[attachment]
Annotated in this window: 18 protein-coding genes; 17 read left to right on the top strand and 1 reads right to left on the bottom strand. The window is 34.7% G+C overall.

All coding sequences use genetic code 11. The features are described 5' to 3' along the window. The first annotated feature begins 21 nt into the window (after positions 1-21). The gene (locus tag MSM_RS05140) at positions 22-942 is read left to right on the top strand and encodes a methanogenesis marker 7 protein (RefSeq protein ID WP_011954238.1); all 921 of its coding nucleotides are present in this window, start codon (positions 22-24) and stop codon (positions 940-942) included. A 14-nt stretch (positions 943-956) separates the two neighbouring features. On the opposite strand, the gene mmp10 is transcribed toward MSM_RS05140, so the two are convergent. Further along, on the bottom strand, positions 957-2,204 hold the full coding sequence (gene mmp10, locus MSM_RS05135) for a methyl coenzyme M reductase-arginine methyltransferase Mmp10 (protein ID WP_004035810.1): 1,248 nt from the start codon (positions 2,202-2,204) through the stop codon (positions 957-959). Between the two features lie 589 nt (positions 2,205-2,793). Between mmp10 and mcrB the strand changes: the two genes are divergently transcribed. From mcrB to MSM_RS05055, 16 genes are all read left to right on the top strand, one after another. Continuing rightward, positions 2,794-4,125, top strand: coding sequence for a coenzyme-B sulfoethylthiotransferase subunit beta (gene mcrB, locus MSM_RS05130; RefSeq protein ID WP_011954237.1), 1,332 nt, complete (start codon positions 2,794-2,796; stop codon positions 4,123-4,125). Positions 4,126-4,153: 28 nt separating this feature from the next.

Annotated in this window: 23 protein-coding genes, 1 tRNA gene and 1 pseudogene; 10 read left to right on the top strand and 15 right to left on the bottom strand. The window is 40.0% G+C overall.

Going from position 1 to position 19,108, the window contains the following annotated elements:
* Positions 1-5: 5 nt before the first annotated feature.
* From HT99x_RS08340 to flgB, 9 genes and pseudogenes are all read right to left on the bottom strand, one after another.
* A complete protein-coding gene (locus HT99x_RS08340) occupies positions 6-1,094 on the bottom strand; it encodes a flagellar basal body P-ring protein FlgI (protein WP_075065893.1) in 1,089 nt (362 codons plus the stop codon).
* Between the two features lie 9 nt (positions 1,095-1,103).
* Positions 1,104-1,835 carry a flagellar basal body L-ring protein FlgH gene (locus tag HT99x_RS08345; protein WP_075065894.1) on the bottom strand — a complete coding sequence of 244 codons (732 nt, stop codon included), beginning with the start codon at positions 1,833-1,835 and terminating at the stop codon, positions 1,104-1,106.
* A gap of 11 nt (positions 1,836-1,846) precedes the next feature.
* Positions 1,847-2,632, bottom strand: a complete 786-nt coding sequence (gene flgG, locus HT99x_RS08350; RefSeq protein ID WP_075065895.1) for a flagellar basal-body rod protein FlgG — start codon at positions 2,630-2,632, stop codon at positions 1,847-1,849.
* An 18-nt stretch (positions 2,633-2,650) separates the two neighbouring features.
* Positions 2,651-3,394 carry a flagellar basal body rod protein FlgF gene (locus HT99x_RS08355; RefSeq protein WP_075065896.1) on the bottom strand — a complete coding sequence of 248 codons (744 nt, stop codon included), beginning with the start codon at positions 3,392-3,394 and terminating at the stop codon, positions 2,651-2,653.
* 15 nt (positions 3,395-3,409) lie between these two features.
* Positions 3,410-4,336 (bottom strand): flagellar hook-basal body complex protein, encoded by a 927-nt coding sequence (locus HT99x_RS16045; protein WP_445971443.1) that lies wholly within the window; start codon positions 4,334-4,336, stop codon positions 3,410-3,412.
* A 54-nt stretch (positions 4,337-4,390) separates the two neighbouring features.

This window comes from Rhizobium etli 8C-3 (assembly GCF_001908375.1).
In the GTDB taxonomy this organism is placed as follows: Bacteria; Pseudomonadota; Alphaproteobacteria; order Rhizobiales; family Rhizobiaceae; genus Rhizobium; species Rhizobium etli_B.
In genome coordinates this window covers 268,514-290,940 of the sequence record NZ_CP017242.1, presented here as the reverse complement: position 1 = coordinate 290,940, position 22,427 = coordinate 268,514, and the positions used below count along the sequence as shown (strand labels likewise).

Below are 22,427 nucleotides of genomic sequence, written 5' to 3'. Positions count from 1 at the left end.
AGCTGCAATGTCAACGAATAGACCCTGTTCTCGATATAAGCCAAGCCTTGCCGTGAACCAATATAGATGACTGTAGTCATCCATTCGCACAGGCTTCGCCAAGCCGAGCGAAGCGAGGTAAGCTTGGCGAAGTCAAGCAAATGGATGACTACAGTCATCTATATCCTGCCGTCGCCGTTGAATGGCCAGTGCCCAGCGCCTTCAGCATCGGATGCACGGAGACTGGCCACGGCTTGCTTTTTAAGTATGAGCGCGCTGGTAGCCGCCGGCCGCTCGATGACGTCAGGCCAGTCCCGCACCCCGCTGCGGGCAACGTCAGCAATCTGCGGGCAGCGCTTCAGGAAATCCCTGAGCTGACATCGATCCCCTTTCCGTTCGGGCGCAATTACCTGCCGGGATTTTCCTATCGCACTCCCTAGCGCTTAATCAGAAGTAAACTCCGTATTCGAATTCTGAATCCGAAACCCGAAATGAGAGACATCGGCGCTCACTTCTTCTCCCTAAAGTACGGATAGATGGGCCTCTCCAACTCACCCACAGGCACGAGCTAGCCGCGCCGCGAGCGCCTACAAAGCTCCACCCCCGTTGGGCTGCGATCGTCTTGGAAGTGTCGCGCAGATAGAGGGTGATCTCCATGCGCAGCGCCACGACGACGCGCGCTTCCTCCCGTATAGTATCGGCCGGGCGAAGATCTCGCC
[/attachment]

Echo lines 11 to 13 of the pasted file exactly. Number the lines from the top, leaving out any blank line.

* Positions 1,847-2,632, bottom strand: a complete 786-nt coding sequence (gene flgG, locus HT99x_RS08350; RefSeq protein ID WP_075065895.1) for a flagellar basal-body rod protein FlgG — start codon at positions 2,630-2,632, stop codon at positions 1,847-1,849.
* An 18-nt stretch (positions 2,633-2,650) separates the two neighbouring features.
* Positions 2,651-3,394 carry a flagellar basal body rod protein FlgF gene (locus HT99x_RS08355; RefSeq protein WP_075065896.1) on the bottom strand — a complete coding sequence of 248 codons (744 nt, stop codon included), beginning with the start codon at positions 3,392-3,394 and terminating at the stop codon, positions 2,651-2,653.